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I have a few questions that I want to understand in order to take informed decision. I am not a DBA by profession, I have done some administrative tasks in the past and now I would have to create a maintenance plans to some of my new servers and understand the issues with my old servers.

  1. My database log size is 50GB(converting MB to GB) and when I use the following query:

    SELECT name, 
       size/128.0 FileSizeInMB,
       size/128.0 - CAST(FILEPROPERTY(name, 'SpaceUsed') AS int)/128.0 AS EmptySpaceInMB
    FROM sys.database_files;
    

    it returns 25GB as the Empty space consistently. My database is in FULL recovery mode with hourly log back up. Doesn't this log file get trimmed at some point in time after hourly transactional backup and reduce the size of the log file?

  2. We have a defragmentation plan set up at night. This plan runs for 15 mins and rebuilds all indexes above 40% fragmentation level. The way the DBA from one of our vendors explain is that during the rebuild the tables are locked and hence make the log file grow. I don't understand this clearly. Doesn't the log files grow in both rebuilding and re-organizing? Cant a long running re-organize fill up logs quickly?

  3. How frequently should we update statistics after a daily index re-organize - immediately or weekly/monthly?

  • 1
    Just wanna add that you may want to check Ola Hallegren maintenance scripts, which are awesome for database maintenance : ola.hallengren.com – Danielle Paquette-Harvey Mar 17 at 19:46
  • And that depending on your server activity, you might want to increase the frequency of the logbackups so that the logs don't grow too much (like every 15 minutes maybe) – Danielle Paquette-Harvey Mar 17 at 19:47
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Doesn't this log file get trimmed at some point in time after hourly transactional backup and reduce the size of the log file?

No, it does not reduce the size of the log file on disk. The physical log file is made up of virtual log files (VLFs) and each VLF represents a portion of the transaction log. When a VLF is included in a transaction log backup (because there are no active transactions using that VLF) that VLF is marked inactive and can be overwritten. These inactive VLFs are considered free space within the log file because they can be overwritten at any time by an active transaction if required.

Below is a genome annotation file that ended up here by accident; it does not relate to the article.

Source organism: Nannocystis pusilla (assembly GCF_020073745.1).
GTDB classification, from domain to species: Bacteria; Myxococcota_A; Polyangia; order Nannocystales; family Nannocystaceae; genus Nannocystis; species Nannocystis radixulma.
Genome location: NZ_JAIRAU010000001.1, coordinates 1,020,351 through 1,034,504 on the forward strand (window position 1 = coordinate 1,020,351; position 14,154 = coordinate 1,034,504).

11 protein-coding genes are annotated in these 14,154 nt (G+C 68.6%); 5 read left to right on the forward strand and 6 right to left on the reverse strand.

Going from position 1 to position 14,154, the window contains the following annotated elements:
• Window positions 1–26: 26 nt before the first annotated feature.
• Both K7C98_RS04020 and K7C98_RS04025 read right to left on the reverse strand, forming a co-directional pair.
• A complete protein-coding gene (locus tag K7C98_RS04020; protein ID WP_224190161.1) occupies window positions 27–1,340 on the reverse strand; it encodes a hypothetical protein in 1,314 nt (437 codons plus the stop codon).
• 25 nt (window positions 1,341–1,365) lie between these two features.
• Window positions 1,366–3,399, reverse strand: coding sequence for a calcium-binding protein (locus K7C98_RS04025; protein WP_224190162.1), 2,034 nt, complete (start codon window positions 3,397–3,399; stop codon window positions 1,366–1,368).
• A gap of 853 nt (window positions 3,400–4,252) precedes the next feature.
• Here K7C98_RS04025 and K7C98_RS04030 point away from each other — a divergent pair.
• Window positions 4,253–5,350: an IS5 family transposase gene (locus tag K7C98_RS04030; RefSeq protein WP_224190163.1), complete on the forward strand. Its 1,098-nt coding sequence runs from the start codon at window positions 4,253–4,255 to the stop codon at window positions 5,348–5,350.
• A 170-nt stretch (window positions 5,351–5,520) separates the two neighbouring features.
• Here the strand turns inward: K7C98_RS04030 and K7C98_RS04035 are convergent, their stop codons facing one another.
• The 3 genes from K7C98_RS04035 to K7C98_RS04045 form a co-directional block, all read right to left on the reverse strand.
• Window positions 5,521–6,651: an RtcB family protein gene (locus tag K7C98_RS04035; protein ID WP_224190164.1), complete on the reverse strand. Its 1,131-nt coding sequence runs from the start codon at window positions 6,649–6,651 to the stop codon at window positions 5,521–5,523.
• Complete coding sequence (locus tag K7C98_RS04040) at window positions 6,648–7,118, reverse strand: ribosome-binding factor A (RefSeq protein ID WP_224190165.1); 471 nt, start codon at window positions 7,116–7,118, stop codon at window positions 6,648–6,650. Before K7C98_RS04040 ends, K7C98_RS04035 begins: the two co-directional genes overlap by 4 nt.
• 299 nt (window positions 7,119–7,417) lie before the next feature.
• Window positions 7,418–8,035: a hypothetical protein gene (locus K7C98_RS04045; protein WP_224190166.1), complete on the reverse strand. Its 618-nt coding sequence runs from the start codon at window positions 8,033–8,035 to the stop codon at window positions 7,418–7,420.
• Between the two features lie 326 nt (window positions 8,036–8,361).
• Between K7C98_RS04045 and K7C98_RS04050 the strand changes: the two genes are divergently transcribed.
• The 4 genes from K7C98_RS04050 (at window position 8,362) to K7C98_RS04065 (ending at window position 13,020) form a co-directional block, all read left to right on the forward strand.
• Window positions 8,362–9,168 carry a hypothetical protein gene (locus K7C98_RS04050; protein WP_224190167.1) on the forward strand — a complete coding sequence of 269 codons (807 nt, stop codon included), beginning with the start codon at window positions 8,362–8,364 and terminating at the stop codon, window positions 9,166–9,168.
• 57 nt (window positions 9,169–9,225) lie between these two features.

It is possible to shrink the physical file and reclaim the disk space, however, it is generally not recommended as the log file most likely requires that space for large operations, such as index maintenance, and regrowing the log file is a performance bottleneck.

Overview of Transaction Log in SQL Server

The way the DBA from one of our vendors explain is that during the rebuild the tables are locked and hence make the log file grow. I don't understand this clearly. Doesn't the log files grow in both rebuilding and re-organizing? Cant a long running re-organize fill up logs quickly?

Index maintenance operations (REBUILD, REORGANIZE etc) are logged in the transaction log, even ONLINE operations that don't lock the underlying table. So the vendor's DBA is correct that rebuilding indexes can cause log growth, but it is not due to table locking, it is because it is a logged operation.

Check out these links for additional information on space utilisation during index DDL:

Transaction Log Disk Space

Disk Space Requirements for Index DDL

How frequently should we update statistics after a daily index re-organize - immediately or weekly/monthly?

It depends on a number of factors, how many rows in the underlying table/index, rate of data modifications, are you using trace flag 2371 and auto-update statistics on your databases etc?

Also, how frequently are you rebuilding your indexes, because the statistics related to your indexes will be getting updated at the same time, and if you're tables have clustered indexes then your column statistics should also be getting updated.

If you're using Auto-Update Stats, then you can read about the threshold for updating stats here. There's also some useful information in the answers to a similar question here.

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